I am delighted to share that I will have work in Enormous Tiny Art #15 at
Nahcotta Gallery in Portsmouth, NH, opening this Friday, February 7th. I
have been a long time admirer of this collective, and I'm very excited to get to show my
work along side such an incredible group of artists. My work for the show
can be viewed and purchased at: http://www.enormoustinyart.com/Artists/a-c/Brown,-Jenny.aspx
My interview and work is now out in print in Uppercase Magazine's
Work/Life 3: the UPPERCASE directory of illustration. My collage for this project stems
from the idea of creating packing for a beauty product such as a fragrance. I am so
honored to be a part of the project! #wl3 #uppercasemagazine
I was delighted to be asked recently to be a part of "BalletX," a benefit exhibit at
Bridgette Mayer Gallery in Philadelphia which goes on view in July. There was only one catch-work for the show had to be made or presented on a 10" x 10" cradled board. I've tried to display my collages in this manner before, but it hasn't been that successful. I always found myself fumbling over the process, so frustrated that I couldn't slow myself down enough to be more thoughtful about mounting and treating the materials. I can't do something like this, I told myself-
I like making my work my way because there is a sense of immediacy in results!
But I have found that when I stop taking risks and trying new things, my work can become too repetitive. Since I knew exactly what images I wanted to develop in the collages, I was really able to focus my energy on mastering the art of preparing these board presentations. As much as I have always hated creating/building/making things that take "too many steps," (much the way I dislike cooking because of the many steps), this process became almost mediative for me--fixing the paper to board, using a roller to smooth out bubbles, and finally, the biggest step-varnishing!
Once mounted on board, I found my collages taking on a new role in space, and a new presence, and I really liked it. Maybe it's that the collage on board allows the viewer to get closer to the work, where as in a frame there is the barrier of the glass? Or perhaps it's the element of having a work that is more of an "object," having more density?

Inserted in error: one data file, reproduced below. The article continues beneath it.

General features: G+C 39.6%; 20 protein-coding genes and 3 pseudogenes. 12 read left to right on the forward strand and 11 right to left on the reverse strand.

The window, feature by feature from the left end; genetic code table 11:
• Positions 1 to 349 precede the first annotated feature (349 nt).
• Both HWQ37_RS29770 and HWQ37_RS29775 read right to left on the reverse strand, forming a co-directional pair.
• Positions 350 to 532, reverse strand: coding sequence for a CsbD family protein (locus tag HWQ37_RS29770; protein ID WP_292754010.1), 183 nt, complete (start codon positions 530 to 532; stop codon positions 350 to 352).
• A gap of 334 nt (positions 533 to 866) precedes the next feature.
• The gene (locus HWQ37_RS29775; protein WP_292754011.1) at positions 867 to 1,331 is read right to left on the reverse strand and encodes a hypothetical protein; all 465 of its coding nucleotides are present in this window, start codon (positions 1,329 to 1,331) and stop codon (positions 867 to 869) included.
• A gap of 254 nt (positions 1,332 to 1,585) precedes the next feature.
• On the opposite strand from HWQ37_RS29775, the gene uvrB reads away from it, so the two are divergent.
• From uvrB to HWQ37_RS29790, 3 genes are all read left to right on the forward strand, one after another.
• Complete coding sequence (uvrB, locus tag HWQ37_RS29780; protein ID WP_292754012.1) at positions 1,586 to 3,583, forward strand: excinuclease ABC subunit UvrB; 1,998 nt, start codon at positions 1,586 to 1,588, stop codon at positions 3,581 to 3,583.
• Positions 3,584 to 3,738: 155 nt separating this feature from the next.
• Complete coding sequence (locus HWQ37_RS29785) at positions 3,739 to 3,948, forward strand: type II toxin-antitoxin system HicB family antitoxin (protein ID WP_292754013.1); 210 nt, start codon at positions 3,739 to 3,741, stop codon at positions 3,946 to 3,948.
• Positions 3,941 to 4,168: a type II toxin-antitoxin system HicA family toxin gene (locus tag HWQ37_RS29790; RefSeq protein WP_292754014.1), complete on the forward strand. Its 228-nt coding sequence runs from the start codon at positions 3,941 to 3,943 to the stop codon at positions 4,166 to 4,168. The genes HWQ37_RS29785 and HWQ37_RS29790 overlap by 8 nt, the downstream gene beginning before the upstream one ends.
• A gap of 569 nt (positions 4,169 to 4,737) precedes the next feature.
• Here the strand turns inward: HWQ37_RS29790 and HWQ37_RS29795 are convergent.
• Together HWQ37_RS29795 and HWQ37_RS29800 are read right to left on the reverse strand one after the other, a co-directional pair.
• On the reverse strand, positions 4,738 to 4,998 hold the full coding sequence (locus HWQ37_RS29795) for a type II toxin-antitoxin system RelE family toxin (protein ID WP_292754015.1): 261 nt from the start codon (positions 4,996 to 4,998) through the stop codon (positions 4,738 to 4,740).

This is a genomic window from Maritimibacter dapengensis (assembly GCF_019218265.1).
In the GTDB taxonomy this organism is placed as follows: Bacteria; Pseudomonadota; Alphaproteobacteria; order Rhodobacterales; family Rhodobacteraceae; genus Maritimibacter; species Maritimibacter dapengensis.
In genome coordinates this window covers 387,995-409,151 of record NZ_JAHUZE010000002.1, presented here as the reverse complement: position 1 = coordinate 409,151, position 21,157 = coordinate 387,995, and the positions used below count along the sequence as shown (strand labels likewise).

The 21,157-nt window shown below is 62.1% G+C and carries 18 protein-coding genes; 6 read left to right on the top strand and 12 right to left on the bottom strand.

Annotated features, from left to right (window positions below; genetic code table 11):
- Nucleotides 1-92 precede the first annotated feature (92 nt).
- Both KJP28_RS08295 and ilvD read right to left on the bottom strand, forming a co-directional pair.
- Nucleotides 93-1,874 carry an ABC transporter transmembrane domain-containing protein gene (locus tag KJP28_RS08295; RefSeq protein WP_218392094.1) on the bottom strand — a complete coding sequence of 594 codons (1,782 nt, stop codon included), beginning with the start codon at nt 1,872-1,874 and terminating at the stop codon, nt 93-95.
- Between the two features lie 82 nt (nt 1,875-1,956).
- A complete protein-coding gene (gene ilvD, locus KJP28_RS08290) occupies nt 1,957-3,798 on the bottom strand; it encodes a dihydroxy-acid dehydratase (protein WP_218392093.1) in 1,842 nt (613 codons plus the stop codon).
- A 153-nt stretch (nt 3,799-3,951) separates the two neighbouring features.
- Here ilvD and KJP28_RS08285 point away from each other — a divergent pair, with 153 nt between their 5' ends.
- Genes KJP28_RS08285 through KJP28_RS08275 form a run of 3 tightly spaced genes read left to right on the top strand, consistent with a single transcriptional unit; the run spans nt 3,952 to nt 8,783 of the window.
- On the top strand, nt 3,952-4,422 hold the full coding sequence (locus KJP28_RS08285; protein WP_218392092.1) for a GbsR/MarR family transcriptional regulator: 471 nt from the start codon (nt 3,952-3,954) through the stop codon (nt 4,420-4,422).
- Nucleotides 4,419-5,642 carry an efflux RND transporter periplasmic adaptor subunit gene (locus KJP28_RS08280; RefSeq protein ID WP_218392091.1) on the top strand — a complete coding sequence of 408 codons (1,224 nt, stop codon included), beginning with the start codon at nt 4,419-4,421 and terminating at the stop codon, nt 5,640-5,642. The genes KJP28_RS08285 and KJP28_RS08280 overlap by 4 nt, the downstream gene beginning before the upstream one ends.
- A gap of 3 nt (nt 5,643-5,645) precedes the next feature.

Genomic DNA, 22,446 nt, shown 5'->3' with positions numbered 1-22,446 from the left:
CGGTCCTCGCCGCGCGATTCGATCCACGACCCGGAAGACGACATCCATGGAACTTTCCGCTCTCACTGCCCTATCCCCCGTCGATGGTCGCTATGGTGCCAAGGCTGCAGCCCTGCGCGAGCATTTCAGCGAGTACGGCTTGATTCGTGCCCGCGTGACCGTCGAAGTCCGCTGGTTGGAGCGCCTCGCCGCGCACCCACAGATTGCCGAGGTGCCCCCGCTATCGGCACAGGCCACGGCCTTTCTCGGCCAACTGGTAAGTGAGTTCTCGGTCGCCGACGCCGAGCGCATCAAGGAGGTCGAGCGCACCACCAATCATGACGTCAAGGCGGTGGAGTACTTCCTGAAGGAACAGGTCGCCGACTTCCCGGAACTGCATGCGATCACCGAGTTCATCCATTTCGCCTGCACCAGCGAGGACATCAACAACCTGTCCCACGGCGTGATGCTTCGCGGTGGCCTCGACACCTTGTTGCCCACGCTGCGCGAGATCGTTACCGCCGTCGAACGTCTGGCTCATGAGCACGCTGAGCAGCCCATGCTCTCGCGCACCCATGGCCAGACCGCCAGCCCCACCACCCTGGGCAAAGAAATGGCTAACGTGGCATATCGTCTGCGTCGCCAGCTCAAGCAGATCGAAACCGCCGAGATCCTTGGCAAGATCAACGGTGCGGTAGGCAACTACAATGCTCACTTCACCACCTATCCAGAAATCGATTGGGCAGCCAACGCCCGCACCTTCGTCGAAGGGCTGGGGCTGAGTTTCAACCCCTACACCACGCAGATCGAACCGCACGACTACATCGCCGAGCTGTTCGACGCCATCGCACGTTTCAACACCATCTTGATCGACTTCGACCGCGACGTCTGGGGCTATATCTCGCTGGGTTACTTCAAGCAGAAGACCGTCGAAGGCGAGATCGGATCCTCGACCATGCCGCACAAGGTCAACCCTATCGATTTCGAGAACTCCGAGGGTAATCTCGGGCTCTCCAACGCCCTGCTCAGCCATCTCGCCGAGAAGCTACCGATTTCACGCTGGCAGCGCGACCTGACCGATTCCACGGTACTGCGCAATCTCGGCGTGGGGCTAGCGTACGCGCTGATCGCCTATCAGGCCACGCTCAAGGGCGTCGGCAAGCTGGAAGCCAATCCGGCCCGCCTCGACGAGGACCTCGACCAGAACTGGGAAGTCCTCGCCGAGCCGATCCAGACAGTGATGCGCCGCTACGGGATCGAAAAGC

I'm glad I didn't let my usual fear of messing things up keep me from trying this. And I certainly did mess up on the first few pieces-streaky, clumpy varnish, wrinkled paper, etc. But I didn't wallow in the loss of a few collages to some less-than-stellar varnishing. My freshman year Introduction to Painting teacher's advice was echoing in my head all during this experiment. She said it was never good to get immediately attached to a work-there are always things that can be improved about the piece (but you might not always get it right). That it's better to give it a shot and possibly ruin something, rather than sit there too satisfied with a first attempt. If it gets ruined, it was never really good in the first place. Excellent advice that once again rang true during this project. So I went ahead a ruined a few pieces, and ended up with Flowering Bark (shown above). Infinitely better than the pieces I started with.
Jenny Brown is a Providence-based artist who loves drawing, collage, and working with found materials- especially old paper.
- Jenny Brown Art Prints at Artfully Walls!
- Jenny Brown Art at Anthropologie
- Jenny Brown Art Pop Up at West Elm 12/3!
- Looking for Limited Edition Prints of my work?
- Where to Find Me
- Thank you, 2015
- Welcome 2015
- Treasure of the Stars & the Sea
- Upcoming Collaboration with Pony Anarchy Magazine
- Enormous Tiny Art #15 at Nahcotta
- Work/Life 3: The UPPERCASE Directory of Illustration
- Go Ahead and Ruin It
- Barnacles and Blossoms at Voltage Coffee & Art
- Losing Face
- "Harmony" at Castleton State College
- In the Moment
- The Search...
- The Beginning...